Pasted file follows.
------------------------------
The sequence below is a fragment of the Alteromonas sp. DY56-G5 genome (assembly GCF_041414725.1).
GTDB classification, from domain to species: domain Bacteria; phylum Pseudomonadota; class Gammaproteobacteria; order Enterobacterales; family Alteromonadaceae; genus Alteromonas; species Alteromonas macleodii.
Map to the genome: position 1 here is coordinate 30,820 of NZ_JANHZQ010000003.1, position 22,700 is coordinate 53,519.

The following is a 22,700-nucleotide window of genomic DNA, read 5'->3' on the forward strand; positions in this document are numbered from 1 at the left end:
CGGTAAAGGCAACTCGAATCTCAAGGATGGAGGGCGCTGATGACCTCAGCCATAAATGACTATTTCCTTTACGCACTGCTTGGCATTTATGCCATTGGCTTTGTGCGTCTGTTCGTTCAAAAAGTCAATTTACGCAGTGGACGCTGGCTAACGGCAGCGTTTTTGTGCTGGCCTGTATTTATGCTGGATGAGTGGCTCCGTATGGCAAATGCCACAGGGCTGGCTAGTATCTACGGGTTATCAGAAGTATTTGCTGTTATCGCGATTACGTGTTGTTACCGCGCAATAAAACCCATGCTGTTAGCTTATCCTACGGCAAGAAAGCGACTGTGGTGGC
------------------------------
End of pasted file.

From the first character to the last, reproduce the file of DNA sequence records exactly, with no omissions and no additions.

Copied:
The sequence below is a fragment of the Alteromonas sp. DY56-G5 genome (assembly GCF_041414725.1).
GTDB classification, from domain to species: domain Bacteria; phylum Pseudomonadota; class Gammaproteobacteria; order Enterobacterales; family Alteromonadaceae; genus Alteromonas; species Alteromonas macleodii.
Map to the genome: position 1 here is coordinate 30,820 of NZ_JANHZQ010000003.1, position 22,700 is coordinate 53,519.

The following is a 22,700-nucleotide window of genomic DNA, read 5'->3' on the forward strand; positions in this document are numbered from 1 at the left end:
CGGTAAAGGCAACTCGAATCTCAAGGATGGAGGGCGCTGATGACCTCAGCCATAAATGACTATTTCCTTTACGCACTGCTTGGCATTTATGCCATTGGCTTTGTGCGTCTGTTCGTTCAAAAAGTCAATTTACGCAGTGGACGCTGGCTAACGGCAGCGTTTTTGTGCTGGCCTGTATTTATGCTGGATGAGTGGCTCCGTATGGCAAATGCCACAGGGCTGGCTAGTATCTACGGGTTATCAGAAGTATTTGCTGTTATCGCGATTACGTGTTGTTACCGCGCAATAAAACCCATGCTGTTAGCTTATCCTACGGCAAGAAAGCGACTGTGGTGGC